# Modulate the voltage,current and frequency of photons

1. Feb 8, 2013

### h3x3n

Hello,
I have come to the understanding the one form of electrical energy is electromagnetic energy.
Suppose i have a photon stream
(a) How do i find out the voltage and current of the photons in the stream ??
(b)Suppose i have a photon stream whose voltage is V and current is I. If i wanted to increase the voltage of the photon stream to 2V or the current to 2I how would i go about doing that ??
(c) How do i change the frequnecy of the photons from 1 Giga Hz for example to 50/60 Hertz ??

2. Feb 9, 2013

### davenn

Photons dont travel as a stream, they travel as a electromagnetic wave made up of quantum packets of photons
see http://en.wikipedia.org/wiki/Photon

Also photons dont carry a charge, so there is no current flowing. For a current to flow there needs to be a circuit and across that circuit a potential difference ( a voltage) exists

You change the frequency of an EM wave (emission) by changing the frequency of the oscillator generating the EM emission

cheers
Dave

3. Feb 9, 2013

### h3x3n

Hello,
So what exactly is the difference between electromagnetic radiation and domestic household electricity ?? is it just the presence of charge carrying particles commandeered to move electromagnetic energy from one place to another ??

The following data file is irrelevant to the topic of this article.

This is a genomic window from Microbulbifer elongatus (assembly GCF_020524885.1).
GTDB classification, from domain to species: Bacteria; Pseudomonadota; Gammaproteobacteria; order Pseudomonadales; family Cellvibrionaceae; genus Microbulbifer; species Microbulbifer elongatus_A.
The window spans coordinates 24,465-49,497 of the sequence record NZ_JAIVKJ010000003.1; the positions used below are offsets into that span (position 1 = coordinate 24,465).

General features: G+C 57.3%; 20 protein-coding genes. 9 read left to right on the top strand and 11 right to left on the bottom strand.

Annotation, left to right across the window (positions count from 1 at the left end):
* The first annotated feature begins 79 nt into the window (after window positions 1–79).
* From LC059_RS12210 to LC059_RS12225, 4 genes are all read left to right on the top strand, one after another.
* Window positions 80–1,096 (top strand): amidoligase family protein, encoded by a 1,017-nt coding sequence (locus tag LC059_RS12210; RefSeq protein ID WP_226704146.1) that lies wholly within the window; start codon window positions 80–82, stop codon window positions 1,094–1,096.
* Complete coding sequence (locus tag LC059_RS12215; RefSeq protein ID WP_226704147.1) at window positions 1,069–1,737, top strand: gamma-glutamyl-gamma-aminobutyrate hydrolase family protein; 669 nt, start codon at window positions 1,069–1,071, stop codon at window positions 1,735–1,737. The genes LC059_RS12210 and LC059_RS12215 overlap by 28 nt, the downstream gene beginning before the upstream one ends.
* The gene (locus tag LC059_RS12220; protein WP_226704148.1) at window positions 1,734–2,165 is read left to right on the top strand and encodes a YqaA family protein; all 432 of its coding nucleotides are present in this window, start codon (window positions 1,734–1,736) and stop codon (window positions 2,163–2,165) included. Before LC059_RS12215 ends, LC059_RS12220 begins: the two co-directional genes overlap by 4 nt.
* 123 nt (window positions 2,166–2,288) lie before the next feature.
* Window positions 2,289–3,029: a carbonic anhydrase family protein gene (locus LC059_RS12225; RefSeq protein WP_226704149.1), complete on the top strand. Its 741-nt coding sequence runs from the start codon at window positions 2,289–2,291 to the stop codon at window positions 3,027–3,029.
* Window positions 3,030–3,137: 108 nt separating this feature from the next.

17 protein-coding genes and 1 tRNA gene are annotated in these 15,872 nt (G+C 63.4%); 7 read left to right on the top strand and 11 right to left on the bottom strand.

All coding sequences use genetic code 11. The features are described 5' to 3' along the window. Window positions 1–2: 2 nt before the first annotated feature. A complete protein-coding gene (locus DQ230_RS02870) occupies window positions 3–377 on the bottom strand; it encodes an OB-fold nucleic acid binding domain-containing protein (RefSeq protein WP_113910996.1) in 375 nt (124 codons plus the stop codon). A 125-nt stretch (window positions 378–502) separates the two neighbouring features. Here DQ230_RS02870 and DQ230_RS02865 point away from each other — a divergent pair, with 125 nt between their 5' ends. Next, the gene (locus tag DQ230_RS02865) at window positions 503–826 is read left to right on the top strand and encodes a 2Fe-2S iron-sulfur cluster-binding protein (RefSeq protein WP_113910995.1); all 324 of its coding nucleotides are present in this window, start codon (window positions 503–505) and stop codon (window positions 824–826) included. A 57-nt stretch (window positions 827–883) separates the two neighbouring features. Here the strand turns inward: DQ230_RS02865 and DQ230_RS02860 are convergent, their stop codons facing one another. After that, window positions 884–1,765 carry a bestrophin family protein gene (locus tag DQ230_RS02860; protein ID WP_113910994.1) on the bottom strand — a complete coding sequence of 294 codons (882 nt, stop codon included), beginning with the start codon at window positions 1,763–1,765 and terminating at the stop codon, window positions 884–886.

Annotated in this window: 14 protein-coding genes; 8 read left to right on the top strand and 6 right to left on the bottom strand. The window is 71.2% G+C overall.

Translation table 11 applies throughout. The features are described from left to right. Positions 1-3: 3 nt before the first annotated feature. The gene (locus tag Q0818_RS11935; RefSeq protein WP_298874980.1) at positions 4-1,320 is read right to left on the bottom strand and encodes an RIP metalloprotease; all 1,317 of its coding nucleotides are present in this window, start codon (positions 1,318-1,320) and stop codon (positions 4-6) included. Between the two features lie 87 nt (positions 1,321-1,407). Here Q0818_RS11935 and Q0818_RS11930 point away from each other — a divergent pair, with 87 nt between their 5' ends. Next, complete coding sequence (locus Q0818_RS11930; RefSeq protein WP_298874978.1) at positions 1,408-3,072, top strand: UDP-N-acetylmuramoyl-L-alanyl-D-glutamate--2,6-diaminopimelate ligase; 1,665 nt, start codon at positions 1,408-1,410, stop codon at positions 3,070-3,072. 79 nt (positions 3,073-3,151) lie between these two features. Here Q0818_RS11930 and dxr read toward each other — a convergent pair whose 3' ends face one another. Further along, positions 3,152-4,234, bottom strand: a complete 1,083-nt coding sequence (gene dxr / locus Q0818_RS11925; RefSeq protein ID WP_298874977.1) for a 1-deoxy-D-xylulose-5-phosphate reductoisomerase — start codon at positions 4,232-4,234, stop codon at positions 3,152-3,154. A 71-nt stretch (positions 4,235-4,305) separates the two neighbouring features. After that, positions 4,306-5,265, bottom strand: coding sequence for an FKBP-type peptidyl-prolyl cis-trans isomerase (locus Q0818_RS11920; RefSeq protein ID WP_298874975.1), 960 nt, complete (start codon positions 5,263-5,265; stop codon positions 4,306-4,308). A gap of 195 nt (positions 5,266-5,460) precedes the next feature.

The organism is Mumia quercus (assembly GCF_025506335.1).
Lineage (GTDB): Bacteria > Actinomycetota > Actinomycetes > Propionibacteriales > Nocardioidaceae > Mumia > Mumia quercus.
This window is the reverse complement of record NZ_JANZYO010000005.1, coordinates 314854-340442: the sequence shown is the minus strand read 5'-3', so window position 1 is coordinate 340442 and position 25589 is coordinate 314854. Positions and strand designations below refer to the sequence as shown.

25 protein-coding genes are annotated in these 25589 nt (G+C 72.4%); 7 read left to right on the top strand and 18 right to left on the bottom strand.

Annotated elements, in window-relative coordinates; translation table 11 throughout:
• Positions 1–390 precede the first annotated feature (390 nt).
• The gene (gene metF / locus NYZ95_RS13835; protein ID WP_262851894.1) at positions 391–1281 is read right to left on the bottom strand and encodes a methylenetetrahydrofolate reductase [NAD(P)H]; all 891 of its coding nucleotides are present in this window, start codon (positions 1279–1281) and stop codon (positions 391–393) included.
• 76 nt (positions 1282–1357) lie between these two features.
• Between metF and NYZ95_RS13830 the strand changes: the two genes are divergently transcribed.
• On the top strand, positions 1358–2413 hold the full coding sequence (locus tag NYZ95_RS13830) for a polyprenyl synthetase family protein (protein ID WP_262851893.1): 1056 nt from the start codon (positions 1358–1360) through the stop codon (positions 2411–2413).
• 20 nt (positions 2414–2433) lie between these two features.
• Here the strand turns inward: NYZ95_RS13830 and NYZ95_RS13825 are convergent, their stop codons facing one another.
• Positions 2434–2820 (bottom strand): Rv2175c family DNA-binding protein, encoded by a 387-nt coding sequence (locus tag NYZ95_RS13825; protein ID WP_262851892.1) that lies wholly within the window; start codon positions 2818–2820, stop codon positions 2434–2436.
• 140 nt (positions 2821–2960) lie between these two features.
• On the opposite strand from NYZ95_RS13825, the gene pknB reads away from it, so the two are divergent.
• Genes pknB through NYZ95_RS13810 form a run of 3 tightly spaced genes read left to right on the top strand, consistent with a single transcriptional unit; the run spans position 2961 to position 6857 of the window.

People on this forum ( physics-forum:Difference between difference between electricity and electromagnetic waves
) have told me that household domestic electricity is not electromagnetic waves but electromagnetic energy

4. Feb 9, 2013

### jartsa

Very simple model of household electricity: Two positively charged balls are 1 meter apart. When ball1 is moved quite slowly left and right, ball2 moves left and right.
O <--> O

Very simple model of electromagnetic radiation: Two positively charged balls are 1000 meters apart. When ball1 is moved rapidly up and down, ball2 moves down and up.

O /\ O
.. \/

In the first model a horizontal electric field with strength X volts/meter makes ball2 to move.

In the second model a vertical electric field with strength X volts/meter makes ball2 to move.

5. Feb 9, 2013

### Drakkith

Staff Emeritus
Pretty much.

While the AC does oscillate, it is not what we normally define as an EM wave, also known as EM radiation.

6. Feb 9, 2013

### davenn

BUT it does generate an EM wave ( radiation) tho :)
any oscillating current (AC) will generate and radiate an electromagnetic field around it

Dave

7. Feb 9, 2013

### Drakkith

Staff Emeritus
Of course. This is why higher frequency transmission cables must be shielded, otherwise they emit radiation and receive it, which results in a loss of power to the device you are transmitting to, and the introduction of electromagnetic interference, both of which are unwanted.